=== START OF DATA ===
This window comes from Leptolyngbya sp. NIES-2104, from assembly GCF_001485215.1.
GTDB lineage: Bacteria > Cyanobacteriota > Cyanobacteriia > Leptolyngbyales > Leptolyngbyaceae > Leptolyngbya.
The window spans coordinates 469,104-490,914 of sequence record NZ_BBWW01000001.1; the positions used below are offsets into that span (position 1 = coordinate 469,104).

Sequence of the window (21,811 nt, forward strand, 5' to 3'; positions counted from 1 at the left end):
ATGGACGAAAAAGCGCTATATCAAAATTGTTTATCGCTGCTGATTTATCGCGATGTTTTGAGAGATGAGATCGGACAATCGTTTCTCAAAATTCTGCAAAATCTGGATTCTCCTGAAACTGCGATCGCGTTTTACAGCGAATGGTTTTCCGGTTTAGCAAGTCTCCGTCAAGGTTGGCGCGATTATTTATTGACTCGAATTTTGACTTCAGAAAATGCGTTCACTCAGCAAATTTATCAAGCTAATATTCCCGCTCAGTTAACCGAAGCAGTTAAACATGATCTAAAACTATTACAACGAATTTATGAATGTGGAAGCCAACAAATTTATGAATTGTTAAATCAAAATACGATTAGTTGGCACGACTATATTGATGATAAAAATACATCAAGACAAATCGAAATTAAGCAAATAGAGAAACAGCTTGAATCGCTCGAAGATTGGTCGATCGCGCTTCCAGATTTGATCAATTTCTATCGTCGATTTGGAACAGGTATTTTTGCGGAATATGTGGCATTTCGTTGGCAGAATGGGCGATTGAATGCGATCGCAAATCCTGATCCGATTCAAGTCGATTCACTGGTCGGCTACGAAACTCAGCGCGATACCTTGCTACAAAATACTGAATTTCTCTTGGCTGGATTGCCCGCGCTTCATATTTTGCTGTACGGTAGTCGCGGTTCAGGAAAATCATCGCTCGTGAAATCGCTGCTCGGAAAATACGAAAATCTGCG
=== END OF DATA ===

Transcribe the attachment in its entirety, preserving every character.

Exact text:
This window comes from Leptolyngbya sp. NIES-2104, from assembly GCF_001485215.1.
GTDB lineage: Bacteria > Cyanobacteriota > Cyanobacteriia > Leptolyngbyales > Leptolyngbyaceae > Leptolyngbya.
The window spans coordinates 469,104-490,914 of sequence record NZ_BBWW01000001.1; the positions used below are offsets into that span (position 1 = coordinate 469,104).

Sequence of the window (21,811 nt, forward strand, 5' to 3'; positions counted from 1 at the left end):
ATGGACGAAAAAGCGCTATATCAAAATTGTTTATCGCTGCTGATTTATCGCGATGTTTTGAGAGATGAGATCGGACAATCGTTTCTCAAAATTCTGCAAAATCTGGATTCTCCTGAAACTGCGATCGCGTTTTACAGCGAATGGTTTTCCGGTTTAGCAAGTCTCCGTCAAGGTTGGCGCGATTATTTATTGACTCGAATTTTGACTTCAGAAAATGCGTTCACTCAGCAAATTTATCAAGCTAATATTCCCGCTCAGTTAACCGAAGCAGTTAAACATGATCTAAAACTATTACAACGAATTTATGAATGTGGAAGCCAACAAATTTATGAATTGTTAAATCAAAATACGATTAGTTGGCACGACTATATTGATGATAAAAATACATCAAGACAAATCGAAATTAAGCAAATAGAGAAACAGCTTGAATCGCTCGAAGATTGGTCGATCGCGCTTCCAGATTTGATCAATTTCTATCGTCGATTTGGAACAGGTATTTTTGCGGAATATGTGGCATTTCGTTGGCAGAATGGGCGATTGAATGCGATCGCAAATCCTGATCCGATTCAAGTCGATTCACTGGTCGGCTACGAAACTCAGCGCGATACCTTGCTACAAAATACTGAATTTCTCTTGGCTGGATTGCCCGCGCTTCATATTTTGCTGTACGGTAGTCGCGGTTCAGGAAAATCATCGCTCGTGAAATCGCTGCTCGGAAAATACGAAAATCTGCG